RICHMOND, Va. -- A Richmond-based nonprofit that oversees the country's organ transplant network was the subject of nearly two hours of scrutiny from a Senate community on Wednesday.
Since it was first awarded in 1986, the United Network for Organ Sharing (UNOS) has held the government contract to manage the country's organ donor system.
However, Wednesday's hearing featured an array of senators from both parties and many people who are a part of the network saying the work they do isn't up to standard and UNOS shouldn't get the contract in the next cycle.
"As our investigation shows, UNOS is doing this job quite poorly," Sen. Ron Wyden, the Chair of the United States Committee on Finance, said.
Wyden says the issues with UNOS run the gamut and pointed to over 1,100 complaints between 2010 and 2020.
Among the issues, he said, was a failure to properly screen some of the organs used in donations.
"Between 2008 and 2015, 249 transplant recipients developed the disease from transplanted organs, more than a quarter of them died," Wyden said.
Senators and witnesses raised concerns about the transportation and tracking of organs in transit, issues with their IT systems being outdated and insecure and a lack of oversight of the 57 organ procurement organizations (OPO) which handle organ recovery.
"The Centers for Medicare and Medicaid Services recently issued new standards for OPO performance and more than a third of OPOs are failing to meet them," Wyden said.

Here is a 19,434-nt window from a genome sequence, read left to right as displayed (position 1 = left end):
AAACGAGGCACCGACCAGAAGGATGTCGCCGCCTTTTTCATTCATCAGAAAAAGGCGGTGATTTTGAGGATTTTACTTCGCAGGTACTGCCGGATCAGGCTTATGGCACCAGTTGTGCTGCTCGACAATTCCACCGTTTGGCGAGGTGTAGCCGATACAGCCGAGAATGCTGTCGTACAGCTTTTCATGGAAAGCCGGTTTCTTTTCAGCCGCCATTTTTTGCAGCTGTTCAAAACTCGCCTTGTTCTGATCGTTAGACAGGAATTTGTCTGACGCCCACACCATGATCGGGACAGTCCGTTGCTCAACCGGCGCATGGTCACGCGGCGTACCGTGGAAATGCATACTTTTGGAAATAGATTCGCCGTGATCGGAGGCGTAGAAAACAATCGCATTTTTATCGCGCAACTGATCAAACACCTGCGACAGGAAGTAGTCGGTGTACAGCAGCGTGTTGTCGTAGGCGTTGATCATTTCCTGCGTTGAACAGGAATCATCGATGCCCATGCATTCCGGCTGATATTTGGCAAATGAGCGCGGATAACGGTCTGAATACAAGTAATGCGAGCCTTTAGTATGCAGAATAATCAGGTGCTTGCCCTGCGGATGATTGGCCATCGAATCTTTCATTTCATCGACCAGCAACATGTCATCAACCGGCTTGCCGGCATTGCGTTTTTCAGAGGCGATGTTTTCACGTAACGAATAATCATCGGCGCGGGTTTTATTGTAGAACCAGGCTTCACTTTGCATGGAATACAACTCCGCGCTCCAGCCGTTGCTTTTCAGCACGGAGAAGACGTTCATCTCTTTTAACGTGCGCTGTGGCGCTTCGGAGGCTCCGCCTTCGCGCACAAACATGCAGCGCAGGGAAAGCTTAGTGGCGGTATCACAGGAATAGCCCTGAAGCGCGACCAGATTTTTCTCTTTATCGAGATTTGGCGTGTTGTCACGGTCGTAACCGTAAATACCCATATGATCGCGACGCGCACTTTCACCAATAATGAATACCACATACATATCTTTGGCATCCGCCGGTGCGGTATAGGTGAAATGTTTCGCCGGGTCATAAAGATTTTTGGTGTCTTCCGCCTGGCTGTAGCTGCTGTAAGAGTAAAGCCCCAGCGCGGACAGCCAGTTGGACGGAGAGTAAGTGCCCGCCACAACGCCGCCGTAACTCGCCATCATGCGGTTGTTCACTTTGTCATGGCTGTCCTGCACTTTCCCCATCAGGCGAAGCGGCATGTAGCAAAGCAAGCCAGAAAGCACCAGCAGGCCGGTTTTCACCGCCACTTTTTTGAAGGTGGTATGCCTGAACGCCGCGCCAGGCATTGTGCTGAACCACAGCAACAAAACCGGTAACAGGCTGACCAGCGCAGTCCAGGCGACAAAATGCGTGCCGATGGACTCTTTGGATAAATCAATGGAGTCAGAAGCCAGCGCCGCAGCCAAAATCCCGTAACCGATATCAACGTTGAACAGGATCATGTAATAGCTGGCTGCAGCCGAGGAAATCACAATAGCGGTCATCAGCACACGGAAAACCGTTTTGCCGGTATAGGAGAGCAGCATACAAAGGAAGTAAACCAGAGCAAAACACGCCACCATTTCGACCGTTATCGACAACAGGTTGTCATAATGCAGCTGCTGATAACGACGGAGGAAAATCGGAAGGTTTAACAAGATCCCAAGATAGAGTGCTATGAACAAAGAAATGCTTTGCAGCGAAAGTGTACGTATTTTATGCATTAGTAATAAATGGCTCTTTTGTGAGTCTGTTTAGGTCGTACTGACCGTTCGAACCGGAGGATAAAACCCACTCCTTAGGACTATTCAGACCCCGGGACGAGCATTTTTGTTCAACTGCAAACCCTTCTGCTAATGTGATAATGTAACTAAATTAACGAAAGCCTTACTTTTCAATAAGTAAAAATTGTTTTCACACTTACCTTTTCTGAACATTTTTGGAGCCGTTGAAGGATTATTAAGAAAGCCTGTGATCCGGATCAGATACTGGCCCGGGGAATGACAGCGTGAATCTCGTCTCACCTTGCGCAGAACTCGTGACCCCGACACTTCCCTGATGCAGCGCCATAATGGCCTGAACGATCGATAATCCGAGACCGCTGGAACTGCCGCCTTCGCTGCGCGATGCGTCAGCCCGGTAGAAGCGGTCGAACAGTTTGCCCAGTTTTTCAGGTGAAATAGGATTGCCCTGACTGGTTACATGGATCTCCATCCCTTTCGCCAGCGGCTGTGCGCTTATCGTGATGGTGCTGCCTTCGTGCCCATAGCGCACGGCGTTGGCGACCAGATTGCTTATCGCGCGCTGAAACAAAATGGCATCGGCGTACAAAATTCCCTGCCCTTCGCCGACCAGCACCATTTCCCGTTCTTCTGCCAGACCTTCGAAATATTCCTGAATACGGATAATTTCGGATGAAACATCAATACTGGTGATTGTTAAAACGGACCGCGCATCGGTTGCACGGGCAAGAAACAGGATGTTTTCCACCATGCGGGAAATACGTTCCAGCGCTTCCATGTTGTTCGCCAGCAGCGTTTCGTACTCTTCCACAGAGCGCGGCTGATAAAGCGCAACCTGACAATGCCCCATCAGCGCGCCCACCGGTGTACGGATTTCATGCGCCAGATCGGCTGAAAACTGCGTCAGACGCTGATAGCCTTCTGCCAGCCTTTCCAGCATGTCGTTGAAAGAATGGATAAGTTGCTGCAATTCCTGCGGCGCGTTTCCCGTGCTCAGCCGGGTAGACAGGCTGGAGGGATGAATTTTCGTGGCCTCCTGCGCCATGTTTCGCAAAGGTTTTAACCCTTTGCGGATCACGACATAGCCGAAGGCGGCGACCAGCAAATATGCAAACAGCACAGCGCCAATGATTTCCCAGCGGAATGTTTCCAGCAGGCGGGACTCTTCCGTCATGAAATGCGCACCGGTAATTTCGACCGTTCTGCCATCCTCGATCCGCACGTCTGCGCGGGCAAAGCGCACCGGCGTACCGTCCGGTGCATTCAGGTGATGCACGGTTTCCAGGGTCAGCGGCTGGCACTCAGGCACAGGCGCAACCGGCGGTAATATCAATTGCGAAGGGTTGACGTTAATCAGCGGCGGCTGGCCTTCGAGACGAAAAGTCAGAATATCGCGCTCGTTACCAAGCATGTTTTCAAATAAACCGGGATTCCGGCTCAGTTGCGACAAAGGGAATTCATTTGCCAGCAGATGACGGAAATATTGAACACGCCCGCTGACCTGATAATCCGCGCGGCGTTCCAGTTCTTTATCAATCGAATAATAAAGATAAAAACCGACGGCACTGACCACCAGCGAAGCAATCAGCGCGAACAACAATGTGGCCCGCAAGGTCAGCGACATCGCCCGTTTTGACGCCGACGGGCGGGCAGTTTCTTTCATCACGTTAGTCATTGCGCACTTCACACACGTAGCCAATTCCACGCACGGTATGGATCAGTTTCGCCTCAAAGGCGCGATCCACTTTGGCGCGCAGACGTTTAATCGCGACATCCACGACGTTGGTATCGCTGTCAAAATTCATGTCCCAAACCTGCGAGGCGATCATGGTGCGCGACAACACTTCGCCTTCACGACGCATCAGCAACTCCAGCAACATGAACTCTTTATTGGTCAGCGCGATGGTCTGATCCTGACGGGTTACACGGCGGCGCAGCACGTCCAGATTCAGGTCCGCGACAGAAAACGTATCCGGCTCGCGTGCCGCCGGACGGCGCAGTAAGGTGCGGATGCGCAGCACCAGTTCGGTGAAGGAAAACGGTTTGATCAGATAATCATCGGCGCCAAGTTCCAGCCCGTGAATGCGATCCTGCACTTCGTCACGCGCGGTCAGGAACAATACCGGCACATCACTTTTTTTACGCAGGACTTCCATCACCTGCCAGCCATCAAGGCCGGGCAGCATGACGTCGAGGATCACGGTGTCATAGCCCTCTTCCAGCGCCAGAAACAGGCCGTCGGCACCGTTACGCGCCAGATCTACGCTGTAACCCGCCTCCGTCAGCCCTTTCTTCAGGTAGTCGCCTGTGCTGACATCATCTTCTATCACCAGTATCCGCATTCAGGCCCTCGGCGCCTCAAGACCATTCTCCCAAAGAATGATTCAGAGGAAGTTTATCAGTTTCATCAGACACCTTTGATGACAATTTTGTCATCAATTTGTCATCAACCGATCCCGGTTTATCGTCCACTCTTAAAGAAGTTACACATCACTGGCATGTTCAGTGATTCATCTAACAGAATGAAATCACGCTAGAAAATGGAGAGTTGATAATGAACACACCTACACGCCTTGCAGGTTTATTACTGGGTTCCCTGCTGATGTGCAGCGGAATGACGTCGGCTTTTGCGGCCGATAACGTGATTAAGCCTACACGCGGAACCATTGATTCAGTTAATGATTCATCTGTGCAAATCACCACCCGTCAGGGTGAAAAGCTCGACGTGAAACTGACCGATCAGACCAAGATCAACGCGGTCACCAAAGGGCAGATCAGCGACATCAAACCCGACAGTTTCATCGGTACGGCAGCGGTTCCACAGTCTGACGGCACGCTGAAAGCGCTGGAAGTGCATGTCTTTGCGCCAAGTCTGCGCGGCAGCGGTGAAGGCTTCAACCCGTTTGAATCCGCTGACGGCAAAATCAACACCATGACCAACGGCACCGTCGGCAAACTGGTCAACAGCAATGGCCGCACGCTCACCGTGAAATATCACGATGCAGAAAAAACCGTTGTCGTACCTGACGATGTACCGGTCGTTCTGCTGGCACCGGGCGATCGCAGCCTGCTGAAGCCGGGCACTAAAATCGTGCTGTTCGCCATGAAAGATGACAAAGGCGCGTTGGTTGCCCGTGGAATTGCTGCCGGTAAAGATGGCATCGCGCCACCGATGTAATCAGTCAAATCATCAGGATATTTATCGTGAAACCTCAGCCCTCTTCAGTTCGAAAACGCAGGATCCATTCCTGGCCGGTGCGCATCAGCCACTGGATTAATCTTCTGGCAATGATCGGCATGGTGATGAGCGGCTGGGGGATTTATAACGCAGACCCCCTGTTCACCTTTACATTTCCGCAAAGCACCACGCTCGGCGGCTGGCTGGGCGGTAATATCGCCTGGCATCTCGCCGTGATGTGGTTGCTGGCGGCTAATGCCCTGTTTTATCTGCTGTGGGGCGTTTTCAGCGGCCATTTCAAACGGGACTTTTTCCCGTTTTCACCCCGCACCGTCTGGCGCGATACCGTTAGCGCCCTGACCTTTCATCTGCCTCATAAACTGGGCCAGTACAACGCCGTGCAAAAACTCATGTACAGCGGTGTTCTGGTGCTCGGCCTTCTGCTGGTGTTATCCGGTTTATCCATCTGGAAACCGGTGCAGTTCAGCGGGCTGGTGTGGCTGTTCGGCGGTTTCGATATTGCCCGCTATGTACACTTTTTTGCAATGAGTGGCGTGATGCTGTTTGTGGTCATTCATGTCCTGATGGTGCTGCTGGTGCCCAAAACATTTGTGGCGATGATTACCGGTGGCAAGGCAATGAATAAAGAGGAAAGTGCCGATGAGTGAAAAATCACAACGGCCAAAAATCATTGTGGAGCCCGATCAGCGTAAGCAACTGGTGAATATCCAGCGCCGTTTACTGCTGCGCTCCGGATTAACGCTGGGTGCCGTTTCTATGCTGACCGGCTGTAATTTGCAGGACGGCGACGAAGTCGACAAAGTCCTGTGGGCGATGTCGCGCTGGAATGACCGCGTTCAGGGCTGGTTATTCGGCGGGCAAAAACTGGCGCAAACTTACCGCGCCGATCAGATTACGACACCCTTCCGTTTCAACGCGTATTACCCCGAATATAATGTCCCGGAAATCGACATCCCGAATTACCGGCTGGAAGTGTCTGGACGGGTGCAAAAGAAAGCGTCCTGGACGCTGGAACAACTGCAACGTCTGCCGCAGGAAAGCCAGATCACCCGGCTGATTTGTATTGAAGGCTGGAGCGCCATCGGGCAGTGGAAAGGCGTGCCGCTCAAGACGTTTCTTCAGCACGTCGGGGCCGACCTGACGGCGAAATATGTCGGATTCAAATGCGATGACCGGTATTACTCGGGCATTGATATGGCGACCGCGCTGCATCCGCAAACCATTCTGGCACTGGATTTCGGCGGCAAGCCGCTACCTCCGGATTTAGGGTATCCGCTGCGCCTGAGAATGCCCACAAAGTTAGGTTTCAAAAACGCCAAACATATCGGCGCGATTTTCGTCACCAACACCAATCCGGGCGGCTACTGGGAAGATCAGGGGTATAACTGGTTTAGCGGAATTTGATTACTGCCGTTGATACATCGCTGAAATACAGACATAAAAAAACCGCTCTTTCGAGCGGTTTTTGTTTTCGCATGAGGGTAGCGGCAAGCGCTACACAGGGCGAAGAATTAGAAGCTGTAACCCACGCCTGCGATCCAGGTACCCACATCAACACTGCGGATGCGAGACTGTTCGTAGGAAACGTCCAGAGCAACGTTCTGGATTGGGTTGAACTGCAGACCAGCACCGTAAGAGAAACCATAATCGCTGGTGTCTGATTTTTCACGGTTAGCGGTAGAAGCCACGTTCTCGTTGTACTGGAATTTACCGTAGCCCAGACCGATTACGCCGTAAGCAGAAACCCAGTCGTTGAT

UNOS' CEO Brian Shepard was present for Wednesday's hearing and defended his organization's work over three decades, including nine straight years of record-setting transplant numbers.
However, he said that he is open to improvements.
"We cannot rest until every patient who needs a transplant is able to get one," Shepard said.
Shepard said that his organization is more tasked with peer review and improvement while penalties are handled by CMS.
"I think it's important that we not try to make either of those systems look exactly like the other, but take advantage of the differences in those two systems to promote the best possible environment for patients," Shepard said.
On the IT front, Shepard said that UNOS meets and exceeds federal standards.
"Our IT uptime is 99.99% and we turn away more than three-million hacker attempts every day trying to get into patient data and we protect that data rigorously," Shepard said.
The senators said they would continue to look into ways to fix the issues they say they found but added some that could replace UNOS.
"I'll just be clear, you should lose this contract. You should not be allowed anywhere near the organ transplant system in this country," Sen. Elizabeth Warren, a member of the United States Senate Committee on Finance, said.
Virginia senator Mark Warren is also a member of the committee. While he was not present at Wednesday's hearing, he shared a statement with CBS6 which reads in part:
Contractors who have the privilege of working with the U.S. government – including UNOS – have a responsibility to provide first-in-class services. It’s clear that UNOS must do more to address the shortcomings exposed by the Senate Finance Committee.
Shepard said the current contract runs through September 2023 and said they will be competitive and they expect to do this work.
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